Support Solar Power

The newest Don’t Just Sit There – Do Something! video highlights the power of the sun as a renewable resource and uses humor to inspire action.

SolarFestActions from this episode include using solar power (especially for drying laundry) and supporting the EPA’s Clean Power Plan to promote clean energy and reduce carbon pollution. Follow this link to support the EPA’s new policy through The Climate Reality Project

To find out how much solar energy will cost where you live, visit To learn about community-based solar financing, go to In addition, you can attend the Allegheny Solar Fest on Saturday, June 21st from noon to 7 PM at Millvale Riverfront Park to learn more about solar energy through educational workshops and fun activities. The entire festival will be powered by solar energy!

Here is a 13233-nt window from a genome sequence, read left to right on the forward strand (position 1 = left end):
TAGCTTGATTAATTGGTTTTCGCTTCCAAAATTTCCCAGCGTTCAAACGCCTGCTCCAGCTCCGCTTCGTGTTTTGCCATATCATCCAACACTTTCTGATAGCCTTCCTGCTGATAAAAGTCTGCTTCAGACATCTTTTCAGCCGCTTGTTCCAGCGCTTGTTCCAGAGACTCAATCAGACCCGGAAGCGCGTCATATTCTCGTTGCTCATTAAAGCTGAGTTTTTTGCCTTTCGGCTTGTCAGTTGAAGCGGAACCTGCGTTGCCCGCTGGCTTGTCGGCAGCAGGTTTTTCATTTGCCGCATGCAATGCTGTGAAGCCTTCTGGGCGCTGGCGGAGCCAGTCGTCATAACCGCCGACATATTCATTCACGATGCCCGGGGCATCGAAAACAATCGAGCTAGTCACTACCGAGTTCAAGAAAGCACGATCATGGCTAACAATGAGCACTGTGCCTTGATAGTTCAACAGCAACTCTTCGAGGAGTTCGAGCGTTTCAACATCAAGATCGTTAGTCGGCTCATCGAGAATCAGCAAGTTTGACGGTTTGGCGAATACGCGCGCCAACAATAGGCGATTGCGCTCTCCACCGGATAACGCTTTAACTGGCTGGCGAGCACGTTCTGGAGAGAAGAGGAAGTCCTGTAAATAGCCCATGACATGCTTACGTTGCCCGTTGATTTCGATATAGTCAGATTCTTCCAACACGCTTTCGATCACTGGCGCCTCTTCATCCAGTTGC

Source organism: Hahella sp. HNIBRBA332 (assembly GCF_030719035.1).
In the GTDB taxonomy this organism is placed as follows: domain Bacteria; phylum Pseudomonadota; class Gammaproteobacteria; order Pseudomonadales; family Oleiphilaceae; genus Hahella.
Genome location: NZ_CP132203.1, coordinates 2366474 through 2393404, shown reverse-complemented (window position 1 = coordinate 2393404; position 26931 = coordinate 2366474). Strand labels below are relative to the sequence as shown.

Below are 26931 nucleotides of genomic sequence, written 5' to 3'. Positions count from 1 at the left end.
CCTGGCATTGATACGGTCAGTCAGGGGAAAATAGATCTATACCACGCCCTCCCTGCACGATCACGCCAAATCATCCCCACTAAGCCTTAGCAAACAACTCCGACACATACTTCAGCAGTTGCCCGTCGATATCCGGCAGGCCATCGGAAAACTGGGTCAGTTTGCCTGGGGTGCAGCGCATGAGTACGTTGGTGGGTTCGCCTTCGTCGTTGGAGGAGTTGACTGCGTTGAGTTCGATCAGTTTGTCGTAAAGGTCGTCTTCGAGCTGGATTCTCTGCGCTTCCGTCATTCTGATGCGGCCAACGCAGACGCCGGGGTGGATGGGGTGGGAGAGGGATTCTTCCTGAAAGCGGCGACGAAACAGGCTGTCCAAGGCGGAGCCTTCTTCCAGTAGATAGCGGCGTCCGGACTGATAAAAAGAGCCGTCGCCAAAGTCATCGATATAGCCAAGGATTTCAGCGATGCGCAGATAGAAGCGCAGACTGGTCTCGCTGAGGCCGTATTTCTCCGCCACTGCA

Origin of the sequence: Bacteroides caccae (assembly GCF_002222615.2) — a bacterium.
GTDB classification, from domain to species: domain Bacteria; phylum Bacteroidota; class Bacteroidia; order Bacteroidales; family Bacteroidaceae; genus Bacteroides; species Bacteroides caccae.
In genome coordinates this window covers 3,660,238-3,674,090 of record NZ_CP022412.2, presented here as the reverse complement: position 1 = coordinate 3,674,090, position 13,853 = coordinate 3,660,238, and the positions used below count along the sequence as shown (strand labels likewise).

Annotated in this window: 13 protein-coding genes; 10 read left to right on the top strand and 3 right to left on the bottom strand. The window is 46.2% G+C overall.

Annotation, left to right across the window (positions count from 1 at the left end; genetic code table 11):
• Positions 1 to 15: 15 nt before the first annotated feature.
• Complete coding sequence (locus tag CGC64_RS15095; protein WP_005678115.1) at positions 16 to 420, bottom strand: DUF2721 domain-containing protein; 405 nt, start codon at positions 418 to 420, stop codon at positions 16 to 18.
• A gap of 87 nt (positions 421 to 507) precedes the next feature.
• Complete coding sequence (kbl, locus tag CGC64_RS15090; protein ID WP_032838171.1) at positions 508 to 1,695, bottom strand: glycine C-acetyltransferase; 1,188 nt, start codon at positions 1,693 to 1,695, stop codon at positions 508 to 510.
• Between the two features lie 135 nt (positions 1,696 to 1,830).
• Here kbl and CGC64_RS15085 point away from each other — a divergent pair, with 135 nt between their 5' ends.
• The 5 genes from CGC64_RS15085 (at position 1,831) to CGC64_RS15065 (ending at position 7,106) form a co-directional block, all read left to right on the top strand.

PCI Hosting Green Drinks


Want to meet representatives from the PCI partner organizations and connect with other sustainability-minded professionals? Join us for Green Drinks on Thursday, June 19th from 5:30 – 8 pm at Uptown! Located directly across from Consol Energy Center at 1014 Fifth Avenue, Uptown’s rooftop lounge offers an exceptional view of Downtown Pittsburgh. Complimentary appetizers and drink specials provided by Uptown.
Uptown logo

PCI Partners will be on hand to talk about the recently released progress report of the plan, as well as sector-specific emissions reductions activities, like the Green Workplace Challenge, the 2030 District, and local government sustainability initiatives.